“Despite major setbacks in recent years, the al-Qaida terror group seems to remain resilient and is slowly rebuilding its capabilities in many conflict-ridden countries around the world, while the world's focus is on the Islamic State (IS), experts warn. Experts say the once-powerful jihadist group has been seeking to establish more ties with local extremist groups, particularly in some parts of Africa and the Middle East. “For some time, al-Qaida has been working quietly in many places, forging new alliances, and re-establishing links with former affiliates,” said Radwan Badini, a professor of political science at Salahaddin University in Irbil, Iraq. The ongoing political and security instability in countries such as Syria, Libya and Yemen has offered yet a new opportunity for al-Qaida to strengthen its presence. “The fact that IS has been the main target of the United States and other powers has allowed al-Qaida to reinvent itself and to become a more decentralized terror network that attracts Islamist groups that are even slightly inclined to wage jihad against the West,” Badini told VOA. In its 2018 Country Reports on Terrorism, the U.S. State Department last week asserted that al-Qaida's affiliate in Yemen has managed to recruit new members, wage attacks and threaten the West.”


Associated Press: Egypt Officials: 2 Security Forces Killed In Sinai Blast

“Egyptian officials said a roadside bomb has killed two members of the security forces on Saturday in the restive northern Sinai province. The explosion hit their armored vehicle in Rafah, a town on the border with the Gaza Strip. Two other security force members were wounded. The officials spoke on condition of anonymity because they weren’t authorized to talk to reporters. No group immediately claimed responsibility for the attack. Egypt has for years been battling an insurgency in northern Sinai that’s now led by an Islamic State group affiliate. The fighting intensified in 2013 after the military overthrew the country’s elected but divisive Islamist president. Last week, Egypt’s military said at least 83 militants have been killed in the past five weeks in northern and central Sinai. Authorities heavily restrict access to the northern Sinai, making it difficult to verify claims related to the fighting. IS has carried out a number of large-scale attacks in recent years, mainly targeting security forces and Egypt’s Christian minority.”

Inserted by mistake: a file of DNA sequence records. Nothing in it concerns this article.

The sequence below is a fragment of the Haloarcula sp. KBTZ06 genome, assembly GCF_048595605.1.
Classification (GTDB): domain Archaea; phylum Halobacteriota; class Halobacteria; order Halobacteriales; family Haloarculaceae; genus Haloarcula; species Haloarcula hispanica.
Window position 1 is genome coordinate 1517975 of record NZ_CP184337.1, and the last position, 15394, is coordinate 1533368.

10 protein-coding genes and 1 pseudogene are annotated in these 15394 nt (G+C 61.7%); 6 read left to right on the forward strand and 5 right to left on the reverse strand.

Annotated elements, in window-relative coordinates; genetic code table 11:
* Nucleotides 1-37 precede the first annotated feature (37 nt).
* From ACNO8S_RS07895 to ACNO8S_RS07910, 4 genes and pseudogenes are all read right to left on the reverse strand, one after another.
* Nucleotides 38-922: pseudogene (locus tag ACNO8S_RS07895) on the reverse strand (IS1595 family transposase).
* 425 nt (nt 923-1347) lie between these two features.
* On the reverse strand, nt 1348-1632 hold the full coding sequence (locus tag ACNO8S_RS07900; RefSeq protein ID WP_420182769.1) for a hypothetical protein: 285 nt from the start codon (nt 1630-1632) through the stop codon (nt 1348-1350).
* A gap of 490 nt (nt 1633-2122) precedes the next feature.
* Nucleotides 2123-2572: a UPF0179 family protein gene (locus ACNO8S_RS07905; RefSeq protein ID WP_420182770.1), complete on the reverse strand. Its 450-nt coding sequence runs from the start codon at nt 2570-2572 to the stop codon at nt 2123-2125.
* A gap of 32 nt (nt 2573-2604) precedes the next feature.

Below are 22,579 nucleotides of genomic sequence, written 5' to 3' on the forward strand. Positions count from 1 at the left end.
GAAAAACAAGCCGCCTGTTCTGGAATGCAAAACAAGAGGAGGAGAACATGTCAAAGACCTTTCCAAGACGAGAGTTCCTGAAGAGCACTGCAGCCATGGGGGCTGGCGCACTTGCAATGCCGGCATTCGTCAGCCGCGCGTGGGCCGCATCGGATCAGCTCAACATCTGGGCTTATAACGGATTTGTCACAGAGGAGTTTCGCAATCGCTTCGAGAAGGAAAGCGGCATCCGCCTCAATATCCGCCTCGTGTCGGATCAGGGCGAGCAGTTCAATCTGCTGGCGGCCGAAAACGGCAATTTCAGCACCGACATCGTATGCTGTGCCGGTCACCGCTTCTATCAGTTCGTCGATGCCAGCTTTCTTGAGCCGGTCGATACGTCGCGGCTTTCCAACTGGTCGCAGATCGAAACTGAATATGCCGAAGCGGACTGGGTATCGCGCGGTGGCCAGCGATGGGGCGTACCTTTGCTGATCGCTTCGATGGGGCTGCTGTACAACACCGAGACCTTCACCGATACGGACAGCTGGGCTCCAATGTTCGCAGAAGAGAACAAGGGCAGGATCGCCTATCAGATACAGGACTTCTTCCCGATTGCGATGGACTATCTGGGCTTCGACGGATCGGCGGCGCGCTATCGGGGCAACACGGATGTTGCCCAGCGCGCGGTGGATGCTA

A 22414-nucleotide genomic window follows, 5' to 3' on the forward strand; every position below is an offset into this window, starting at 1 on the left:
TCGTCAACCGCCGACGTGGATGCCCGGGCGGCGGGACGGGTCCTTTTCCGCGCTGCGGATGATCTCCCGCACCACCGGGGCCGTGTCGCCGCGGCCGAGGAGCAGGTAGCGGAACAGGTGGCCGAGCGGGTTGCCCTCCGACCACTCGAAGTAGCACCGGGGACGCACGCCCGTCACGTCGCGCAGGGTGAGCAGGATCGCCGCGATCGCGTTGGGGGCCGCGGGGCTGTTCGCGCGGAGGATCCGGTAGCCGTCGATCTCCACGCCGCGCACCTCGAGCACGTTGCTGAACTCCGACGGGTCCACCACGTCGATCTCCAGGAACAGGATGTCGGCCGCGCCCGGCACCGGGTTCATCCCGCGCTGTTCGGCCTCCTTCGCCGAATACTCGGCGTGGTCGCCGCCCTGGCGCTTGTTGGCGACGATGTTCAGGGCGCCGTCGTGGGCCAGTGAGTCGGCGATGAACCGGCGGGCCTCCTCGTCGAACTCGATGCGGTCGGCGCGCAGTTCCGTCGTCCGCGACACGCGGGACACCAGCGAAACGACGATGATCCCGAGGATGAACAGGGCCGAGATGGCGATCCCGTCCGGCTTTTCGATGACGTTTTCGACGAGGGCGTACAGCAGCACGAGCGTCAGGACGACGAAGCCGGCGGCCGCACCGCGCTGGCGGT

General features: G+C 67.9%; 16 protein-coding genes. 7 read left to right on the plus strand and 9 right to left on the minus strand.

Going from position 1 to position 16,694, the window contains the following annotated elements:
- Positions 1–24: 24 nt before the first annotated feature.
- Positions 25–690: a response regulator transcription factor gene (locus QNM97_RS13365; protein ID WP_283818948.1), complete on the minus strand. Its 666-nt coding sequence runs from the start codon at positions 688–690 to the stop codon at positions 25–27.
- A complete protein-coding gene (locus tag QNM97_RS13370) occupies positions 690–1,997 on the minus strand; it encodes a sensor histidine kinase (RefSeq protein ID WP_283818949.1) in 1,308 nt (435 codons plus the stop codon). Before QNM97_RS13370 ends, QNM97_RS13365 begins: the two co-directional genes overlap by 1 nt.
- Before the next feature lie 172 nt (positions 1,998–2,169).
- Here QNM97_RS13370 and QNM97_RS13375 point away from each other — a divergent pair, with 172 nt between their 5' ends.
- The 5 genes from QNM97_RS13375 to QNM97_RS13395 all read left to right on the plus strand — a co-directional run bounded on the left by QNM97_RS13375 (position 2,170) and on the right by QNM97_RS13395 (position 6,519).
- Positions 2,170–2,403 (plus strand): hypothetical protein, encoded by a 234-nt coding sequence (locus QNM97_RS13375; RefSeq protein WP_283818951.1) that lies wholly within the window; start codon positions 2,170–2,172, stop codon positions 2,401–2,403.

The Punch Nigeria: 13m Out-Of-School-Children Are The Boko Haram Of The Future, Group Warns